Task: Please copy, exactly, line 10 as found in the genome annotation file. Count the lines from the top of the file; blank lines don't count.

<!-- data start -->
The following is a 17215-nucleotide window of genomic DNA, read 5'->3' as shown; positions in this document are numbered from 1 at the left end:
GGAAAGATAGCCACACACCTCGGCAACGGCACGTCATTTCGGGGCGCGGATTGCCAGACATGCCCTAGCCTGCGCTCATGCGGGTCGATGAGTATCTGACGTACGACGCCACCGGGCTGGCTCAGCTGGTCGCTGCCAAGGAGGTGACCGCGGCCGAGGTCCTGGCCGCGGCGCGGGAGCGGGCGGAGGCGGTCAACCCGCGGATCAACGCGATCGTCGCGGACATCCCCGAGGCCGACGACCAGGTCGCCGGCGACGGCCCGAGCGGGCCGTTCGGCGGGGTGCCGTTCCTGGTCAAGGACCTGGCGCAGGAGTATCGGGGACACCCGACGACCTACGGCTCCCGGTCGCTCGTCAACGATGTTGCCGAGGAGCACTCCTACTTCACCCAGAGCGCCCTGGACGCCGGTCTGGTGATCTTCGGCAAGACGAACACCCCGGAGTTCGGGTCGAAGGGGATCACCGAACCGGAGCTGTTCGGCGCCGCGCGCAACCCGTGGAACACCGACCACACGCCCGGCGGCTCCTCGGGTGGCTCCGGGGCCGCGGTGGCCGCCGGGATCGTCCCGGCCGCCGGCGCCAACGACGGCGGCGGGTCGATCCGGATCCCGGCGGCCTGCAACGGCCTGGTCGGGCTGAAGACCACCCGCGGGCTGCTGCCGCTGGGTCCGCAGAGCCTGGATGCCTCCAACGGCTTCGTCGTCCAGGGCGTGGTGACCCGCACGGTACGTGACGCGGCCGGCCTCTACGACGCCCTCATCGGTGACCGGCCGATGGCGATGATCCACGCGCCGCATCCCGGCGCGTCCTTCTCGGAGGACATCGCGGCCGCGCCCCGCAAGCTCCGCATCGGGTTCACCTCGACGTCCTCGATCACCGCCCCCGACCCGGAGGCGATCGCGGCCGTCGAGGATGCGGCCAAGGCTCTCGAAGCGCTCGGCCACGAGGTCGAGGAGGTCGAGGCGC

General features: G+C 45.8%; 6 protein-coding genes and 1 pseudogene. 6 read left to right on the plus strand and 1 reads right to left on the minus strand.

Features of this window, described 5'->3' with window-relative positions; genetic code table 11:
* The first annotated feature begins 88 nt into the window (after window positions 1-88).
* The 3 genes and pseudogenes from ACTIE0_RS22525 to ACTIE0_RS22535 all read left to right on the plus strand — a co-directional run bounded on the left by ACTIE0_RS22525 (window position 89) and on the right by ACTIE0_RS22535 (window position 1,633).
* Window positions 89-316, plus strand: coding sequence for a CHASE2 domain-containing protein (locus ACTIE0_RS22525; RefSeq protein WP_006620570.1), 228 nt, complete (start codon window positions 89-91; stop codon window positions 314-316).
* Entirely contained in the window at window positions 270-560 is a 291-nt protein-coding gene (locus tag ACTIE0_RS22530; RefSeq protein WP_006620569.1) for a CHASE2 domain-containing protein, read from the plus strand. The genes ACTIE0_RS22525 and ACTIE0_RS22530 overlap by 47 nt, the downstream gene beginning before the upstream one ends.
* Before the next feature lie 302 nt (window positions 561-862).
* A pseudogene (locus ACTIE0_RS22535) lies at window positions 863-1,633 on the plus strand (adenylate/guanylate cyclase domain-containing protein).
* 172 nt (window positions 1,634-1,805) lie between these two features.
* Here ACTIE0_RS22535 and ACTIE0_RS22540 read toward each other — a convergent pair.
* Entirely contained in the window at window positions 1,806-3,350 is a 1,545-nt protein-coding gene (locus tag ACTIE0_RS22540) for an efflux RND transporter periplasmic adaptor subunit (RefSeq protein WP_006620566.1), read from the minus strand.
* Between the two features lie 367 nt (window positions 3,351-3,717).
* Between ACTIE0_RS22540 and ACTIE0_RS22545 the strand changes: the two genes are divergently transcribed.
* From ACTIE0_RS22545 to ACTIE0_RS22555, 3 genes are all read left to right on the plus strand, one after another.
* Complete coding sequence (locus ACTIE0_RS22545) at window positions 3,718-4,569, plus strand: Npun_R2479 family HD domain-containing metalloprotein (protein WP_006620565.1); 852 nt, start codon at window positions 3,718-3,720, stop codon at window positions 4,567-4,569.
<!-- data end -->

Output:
* A pseudogene (locus ACTIE0_RS22535) lies at window positions 863-1,633 on the plus strand (adenylate/guanylate cyclase domain-containing protein).